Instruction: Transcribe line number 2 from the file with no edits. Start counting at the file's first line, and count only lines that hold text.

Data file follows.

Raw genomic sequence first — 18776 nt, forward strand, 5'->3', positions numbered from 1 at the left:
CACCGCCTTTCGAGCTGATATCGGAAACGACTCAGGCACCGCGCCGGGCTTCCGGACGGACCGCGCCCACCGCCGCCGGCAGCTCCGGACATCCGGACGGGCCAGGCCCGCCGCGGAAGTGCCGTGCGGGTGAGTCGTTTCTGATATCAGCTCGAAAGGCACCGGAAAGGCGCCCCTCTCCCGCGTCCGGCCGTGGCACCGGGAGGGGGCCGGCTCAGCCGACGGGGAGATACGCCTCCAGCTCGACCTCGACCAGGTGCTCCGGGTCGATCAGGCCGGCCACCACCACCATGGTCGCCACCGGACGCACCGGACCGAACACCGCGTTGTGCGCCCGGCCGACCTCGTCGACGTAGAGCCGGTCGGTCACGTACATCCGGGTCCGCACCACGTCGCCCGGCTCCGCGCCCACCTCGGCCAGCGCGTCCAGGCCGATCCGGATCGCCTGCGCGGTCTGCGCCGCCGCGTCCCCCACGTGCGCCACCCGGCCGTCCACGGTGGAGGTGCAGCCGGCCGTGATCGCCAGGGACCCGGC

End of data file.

CACCGCCTTTCGAGCTGATATCGGAAACGACTCAGGCACCGCGCCGGGCTTCCGGACGGACCGCGCCCACCGCCGCCGGCAGCTCCGGACATCCGGACGGGCCAGGCCCGCCGCGGAAGTGCCGTGCGGGTGAGTCGTTTCTGATATCAGCTCGAAAGGCACCGGAAAGGCGCCCCTCTCCCGCGTCCGGCCGTGGCACCGGGAGGGGGCCGGCTCAGCCGACGGGGAGATACGCCTCCAGCTCGACCTCGACCAGGTGCTCCGGGTCGATCAGGCCGGCCACCACCACCATGGTCGCCACCGGACGCACCGGACCGAACACCGCGTTGTGCGCCCGGCCGACCTCGTCGACGTAGAGCCGGTCGGTCACGTACATCCGGGTCCGCACCACGTCGCCCGGCTCCGCGCCCACCTCGGCCAGCGCGTCCAGGCCGATCCGGATCGCCTGCGCGGTCTGCGCCGCCGCGTCCCCCACGTGCGCCACCCGGCCGTCCACGGTGGAGGTGCAGCCGGCCGTGATCGCCAGGGACCCGGC